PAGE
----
Mellon Bank Center

Mellon Bank Center crown. Photo by Thomas Koloski

A Look at the BNY Mellon Center at 1735 Market Street in Center City

The Center City skyline had drastically changed in the late 1980s with the construction of newly approved skyscrapers standing over the former, informal 548-foot height limit established by City Hall. In late 1990, Mellon Bank Center, located at 1735 Market Street in Center City, joined the skyline with its bright materials alongside the other new, amazingly designed skyscrapers. The tower stands 54 stories above the ground with a total height of 824 feet to the tip of the crown and a roof height of 792 feet. The skyscraper was designed by Kohn Pedersen Fox, which is currently constructing Arthaus a few blocks to the south of City Hall. The tower is owned by Silverstein Properties, which also owns the World Trade Center in Lower Manhattan. The building received a name change for a branding initiative, and is now called the BNY Mellon Center.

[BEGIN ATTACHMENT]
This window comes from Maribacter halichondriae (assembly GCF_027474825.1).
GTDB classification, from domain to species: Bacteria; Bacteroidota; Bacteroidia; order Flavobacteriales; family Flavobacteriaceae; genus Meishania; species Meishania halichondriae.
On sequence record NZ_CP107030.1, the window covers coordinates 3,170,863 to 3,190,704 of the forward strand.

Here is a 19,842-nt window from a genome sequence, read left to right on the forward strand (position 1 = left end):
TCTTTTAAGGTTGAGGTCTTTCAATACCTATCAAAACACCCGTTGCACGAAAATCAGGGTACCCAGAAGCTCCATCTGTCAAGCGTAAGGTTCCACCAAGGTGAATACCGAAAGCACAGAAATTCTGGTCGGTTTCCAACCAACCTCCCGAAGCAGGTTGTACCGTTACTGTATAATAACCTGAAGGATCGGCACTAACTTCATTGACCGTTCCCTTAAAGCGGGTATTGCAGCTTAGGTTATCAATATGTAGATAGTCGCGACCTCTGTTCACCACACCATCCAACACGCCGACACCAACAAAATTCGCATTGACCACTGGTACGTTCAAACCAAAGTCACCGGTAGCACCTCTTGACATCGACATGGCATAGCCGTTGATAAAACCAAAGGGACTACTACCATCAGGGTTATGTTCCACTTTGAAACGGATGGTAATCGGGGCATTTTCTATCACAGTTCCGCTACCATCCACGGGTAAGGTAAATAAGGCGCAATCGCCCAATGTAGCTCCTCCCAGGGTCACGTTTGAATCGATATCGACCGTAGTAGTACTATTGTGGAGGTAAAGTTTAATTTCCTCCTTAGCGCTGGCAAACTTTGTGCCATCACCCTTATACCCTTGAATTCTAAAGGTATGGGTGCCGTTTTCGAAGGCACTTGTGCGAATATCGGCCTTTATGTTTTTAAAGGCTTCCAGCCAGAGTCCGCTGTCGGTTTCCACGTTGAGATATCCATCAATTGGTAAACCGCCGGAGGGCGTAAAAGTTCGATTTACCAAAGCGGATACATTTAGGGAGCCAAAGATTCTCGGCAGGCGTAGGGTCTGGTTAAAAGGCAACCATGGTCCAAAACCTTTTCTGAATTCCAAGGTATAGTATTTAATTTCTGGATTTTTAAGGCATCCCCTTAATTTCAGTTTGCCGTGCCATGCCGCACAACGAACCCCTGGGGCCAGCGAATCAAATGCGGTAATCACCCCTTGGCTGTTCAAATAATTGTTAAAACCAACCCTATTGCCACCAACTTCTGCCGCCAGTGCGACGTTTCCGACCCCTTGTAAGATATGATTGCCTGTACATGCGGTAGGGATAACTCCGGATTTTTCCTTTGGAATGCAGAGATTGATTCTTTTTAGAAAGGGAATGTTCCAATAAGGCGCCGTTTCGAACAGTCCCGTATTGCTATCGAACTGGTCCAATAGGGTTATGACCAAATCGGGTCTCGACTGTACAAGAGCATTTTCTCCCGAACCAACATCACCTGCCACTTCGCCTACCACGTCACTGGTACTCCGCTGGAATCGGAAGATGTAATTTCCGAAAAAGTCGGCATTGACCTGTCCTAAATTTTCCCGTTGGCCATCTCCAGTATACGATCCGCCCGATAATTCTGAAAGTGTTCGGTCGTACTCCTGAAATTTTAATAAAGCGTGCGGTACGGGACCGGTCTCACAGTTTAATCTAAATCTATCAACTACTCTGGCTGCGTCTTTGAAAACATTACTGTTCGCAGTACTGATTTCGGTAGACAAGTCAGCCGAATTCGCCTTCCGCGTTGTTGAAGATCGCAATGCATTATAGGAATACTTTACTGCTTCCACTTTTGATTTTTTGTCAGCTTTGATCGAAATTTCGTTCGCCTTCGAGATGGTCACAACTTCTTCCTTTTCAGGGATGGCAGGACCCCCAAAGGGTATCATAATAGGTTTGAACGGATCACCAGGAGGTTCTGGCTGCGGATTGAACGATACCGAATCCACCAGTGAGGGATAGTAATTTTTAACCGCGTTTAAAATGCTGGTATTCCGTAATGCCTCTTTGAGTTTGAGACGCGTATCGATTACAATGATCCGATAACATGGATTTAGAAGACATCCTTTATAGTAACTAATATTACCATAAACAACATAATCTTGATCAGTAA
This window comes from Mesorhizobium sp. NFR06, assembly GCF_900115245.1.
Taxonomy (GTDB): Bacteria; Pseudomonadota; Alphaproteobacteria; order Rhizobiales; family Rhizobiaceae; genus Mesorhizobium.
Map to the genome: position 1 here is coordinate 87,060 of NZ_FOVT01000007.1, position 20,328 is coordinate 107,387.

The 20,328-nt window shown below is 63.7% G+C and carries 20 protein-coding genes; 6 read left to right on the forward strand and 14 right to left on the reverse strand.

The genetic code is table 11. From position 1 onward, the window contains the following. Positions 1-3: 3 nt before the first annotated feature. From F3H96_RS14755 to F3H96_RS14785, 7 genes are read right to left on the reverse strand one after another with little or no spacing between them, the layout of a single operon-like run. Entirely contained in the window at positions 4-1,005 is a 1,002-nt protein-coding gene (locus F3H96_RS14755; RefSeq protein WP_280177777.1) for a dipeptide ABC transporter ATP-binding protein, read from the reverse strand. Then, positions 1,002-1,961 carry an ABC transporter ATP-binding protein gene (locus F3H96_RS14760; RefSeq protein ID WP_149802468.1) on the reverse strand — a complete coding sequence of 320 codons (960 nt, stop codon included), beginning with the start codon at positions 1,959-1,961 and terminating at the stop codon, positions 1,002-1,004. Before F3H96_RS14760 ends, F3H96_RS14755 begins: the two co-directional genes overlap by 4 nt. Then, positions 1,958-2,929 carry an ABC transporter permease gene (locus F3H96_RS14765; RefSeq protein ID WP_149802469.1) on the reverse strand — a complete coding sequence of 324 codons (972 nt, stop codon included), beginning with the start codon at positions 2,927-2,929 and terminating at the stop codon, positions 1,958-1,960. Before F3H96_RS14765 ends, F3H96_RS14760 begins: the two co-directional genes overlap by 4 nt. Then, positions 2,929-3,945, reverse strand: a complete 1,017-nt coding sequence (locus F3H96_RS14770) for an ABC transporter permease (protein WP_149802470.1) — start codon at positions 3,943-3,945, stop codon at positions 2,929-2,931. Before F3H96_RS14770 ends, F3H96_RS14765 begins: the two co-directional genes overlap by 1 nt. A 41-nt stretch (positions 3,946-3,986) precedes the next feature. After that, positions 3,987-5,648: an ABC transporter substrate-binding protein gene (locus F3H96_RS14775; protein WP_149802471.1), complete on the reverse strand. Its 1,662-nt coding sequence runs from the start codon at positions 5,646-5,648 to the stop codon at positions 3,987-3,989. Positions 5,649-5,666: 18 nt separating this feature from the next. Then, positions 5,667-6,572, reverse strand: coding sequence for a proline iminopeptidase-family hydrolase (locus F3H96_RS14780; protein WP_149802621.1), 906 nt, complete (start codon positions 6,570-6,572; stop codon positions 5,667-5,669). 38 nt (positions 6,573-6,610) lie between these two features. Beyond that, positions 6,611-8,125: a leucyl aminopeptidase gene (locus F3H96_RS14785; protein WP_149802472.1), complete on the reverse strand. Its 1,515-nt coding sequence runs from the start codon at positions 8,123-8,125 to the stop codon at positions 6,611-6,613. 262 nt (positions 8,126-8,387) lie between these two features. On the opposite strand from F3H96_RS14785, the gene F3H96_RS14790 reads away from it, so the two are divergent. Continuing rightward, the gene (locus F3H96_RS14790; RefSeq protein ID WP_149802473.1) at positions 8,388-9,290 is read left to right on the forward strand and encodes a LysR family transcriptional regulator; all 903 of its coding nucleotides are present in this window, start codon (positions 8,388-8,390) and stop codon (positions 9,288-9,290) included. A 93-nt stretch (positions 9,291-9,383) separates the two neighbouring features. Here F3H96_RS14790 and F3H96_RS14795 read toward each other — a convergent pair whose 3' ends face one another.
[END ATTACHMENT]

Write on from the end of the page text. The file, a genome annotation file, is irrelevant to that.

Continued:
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Mellon Bank Center. Photo via Elizabeth Day Art & Architectural Illustration

A Look at the Former, Taller Iteration of Mellon Bank Center, Center City

The 824-foot Mellon Bank Center at 1735 Market Street was completed in 1990. Originally, the tower had a similar design yet with a taller shape and several other  differences. Designed by Kohn Pedersen Fox and developed by CommonWealth REIT, the tower would have stood 880 feet tall and would have featured projecting floor space at the corners up to an estimated height of 400 feet. The crown would have also appeared more skeletal than it looks today. Stone patterns all around the base are different.

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Philadelphia skyline from South Street Bridge. Photo by The Philadelphia Inquirer

The Illustrated History of Philadelphia’s Skyscraper Boom of 1984-1991

The Philadelphia skyline is anchored by a group of particularly tall buildings, but just 40 years ago, not a single tower rose over 548 feet, the height of the City Hall tower that was completed in 1901. An informal “gentlemen’s agreement” held towers back from rising above the limit, but no developer was successful until One Commerce Square was approved in 1984, which was soon followed by a series of even taller skyscrapers. Philly YIMBY looks at the history behind these Center City buildings, which shaped a major portion of the Philadelphia skyline as we know it today.

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